High-dose cyclophosphamide followed by autografting can improve the outcome of relapsed or resistant non-Hodgkin's lymphomas with involved or hypoplastic bone marrow

Gino Santini, Carmino De Souza, Angela Marina Congiu, Sandro Nati, Gennaro Marino, Monica Soracco, Mario Roberto Sertoli, Alessandra Rubagotti, Mauro Spriano, Franca Vassallo, Edoardo Rossi, Renato Vimercati, Giovanna Piaggio, Osvaldo Figari, Federica Benvenuto, Monica Abate, Mauro Truini, Jean Louis Ravetti, Iole Ribizzi, Eugenio Damasio

Research output: Contribution to journalArticlepeer-review

Abstract

We report our experience of high-dose cyclophosphamide (HDCY) followed by high-dose therapy (HDT) and peripheral blood progenitor cell (PBPC) autografting in patients with diffuse, intermediate and high-grade non-Hodgkin's lymphomas who have failed conventional treatment. From 1991 to 1996, 54 consecutive patients pre-treated with a median of two chemotherapy lines entered the study. Eighteen patients (33%) were still responders to conventional chemotherapy (sensitive relapse), and 20 patients (37%) were in partial response (PR) after chemotherapy (CT). Sixteen patients (30%) were resistant to conventional CT either at presentation (non responder) or in relapse (resistant relapse). Thirty-nine patients had bone marrow involved by disease and fifteen had an hypoplastic marrow following conventional treatment. Patients received HDCY (7 gr/m2) and G-CSF or GM-CSF in order to collect PBPC. Median collected CD34+ cells was 12.3 x 106/Kg (range 0.7-197). After HDT (BEAM or Melphalan + TBI) 50 patients underwent PBPC autografting. According to intention to treat, 44 (81%) of 54 patients achieved complete remission (CR) (50% after HDCY and 31% after HDT). Procedure related death occurred in 6 patients (11%), one after HDCY and 5 after autografting. Twenty-nine (66%) of 44 patients are still in CR, 7 to 63 months (median 27 months) after the procedure. Three-year probability of survival, disease-free survival and progression-free survival are 63%, 64% and 52% respectively. In conclusion, HDCY is an effective procedure not only in mobilizing PBPC, but also in reducing tumour burden. HDT with PBPC support may further improve the outcome in this category of high-risk non-Hodgkin's lymphomas.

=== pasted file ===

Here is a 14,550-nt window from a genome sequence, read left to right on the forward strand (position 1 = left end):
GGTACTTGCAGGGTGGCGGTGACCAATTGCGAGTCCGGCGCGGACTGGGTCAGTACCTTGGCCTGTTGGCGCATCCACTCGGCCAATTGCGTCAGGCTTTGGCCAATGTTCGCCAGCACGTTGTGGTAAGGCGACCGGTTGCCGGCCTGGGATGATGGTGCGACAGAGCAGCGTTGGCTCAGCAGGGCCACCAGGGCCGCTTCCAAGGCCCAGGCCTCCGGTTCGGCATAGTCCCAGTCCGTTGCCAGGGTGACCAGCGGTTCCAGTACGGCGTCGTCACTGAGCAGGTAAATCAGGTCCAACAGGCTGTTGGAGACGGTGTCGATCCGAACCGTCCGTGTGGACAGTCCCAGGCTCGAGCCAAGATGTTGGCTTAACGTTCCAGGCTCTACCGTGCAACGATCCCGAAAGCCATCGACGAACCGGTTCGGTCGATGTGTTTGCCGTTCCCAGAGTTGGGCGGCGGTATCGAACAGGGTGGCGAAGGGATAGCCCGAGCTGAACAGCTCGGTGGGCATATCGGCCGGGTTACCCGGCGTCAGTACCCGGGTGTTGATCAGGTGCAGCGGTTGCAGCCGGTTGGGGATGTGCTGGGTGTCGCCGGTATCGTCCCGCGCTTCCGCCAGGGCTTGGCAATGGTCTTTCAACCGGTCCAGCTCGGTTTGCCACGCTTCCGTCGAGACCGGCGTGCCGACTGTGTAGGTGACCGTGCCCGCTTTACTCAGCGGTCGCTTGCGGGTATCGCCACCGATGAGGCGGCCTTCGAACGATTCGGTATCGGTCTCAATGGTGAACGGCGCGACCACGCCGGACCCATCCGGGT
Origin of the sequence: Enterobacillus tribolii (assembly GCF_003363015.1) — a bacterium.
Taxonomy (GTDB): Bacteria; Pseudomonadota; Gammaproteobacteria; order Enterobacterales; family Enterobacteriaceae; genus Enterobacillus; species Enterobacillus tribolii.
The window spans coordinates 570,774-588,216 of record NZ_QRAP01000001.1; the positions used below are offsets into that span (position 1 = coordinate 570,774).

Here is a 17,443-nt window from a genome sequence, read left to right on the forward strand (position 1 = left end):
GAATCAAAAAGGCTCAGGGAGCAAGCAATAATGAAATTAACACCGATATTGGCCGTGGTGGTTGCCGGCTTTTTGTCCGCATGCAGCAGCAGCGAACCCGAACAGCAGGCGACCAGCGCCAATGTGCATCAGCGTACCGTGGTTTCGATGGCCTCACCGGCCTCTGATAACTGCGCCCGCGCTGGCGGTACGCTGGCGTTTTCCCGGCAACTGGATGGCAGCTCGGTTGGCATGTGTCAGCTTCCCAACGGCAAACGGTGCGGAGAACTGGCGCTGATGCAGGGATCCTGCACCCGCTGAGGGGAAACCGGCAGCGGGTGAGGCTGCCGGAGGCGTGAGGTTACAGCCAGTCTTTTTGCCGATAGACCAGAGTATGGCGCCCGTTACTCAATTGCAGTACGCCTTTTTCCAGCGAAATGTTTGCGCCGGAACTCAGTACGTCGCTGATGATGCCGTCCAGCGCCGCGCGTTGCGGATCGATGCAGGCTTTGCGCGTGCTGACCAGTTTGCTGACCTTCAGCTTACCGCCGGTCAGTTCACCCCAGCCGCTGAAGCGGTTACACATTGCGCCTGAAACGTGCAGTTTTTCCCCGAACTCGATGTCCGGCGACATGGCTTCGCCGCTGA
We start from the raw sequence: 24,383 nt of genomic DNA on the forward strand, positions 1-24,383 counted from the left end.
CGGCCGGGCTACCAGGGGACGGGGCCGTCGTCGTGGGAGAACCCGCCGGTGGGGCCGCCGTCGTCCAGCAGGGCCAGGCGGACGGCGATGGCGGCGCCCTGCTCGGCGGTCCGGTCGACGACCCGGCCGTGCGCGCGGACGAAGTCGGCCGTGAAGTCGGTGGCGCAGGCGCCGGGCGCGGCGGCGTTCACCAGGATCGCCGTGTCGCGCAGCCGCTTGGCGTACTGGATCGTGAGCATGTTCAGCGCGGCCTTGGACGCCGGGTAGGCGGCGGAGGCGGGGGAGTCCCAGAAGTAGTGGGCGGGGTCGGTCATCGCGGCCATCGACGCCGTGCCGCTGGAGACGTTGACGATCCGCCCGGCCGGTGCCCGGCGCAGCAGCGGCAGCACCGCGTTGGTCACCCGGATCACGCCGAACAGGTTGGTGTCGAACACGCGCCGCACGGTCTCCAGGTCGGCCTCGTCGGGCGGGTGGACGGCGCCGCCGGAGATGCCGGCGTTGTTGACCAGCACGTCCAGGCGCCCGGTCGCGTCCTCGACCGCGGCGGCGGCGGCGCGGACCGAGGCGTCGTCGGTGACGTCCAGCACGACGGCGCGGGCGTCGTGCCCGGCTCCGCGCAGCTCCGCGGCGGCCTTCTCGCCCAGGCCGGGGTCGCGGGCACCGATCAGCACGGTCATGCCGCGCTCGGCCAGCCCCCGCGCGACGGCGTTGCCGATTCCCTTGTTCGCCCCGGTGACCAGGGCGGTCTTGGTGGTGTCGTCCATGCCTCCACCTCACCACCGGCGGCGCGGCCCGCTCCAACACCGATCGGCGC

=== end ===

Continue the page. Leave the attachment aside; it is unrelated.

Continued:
Original languageEnglish
Pages (from-to)321-330
Number of pages10
JournalLeukemia and Lymphoma
Volume33
Issue number3-4
Publication statusPublished - 1999

Keywords

  • High-dose cyclophosphamide
  • Non-Hodgkin's lymphoma
  • PBPC autografting

ASJC Scopus subject areas

  • Hematology
  • Oncology
  • Cancer Research

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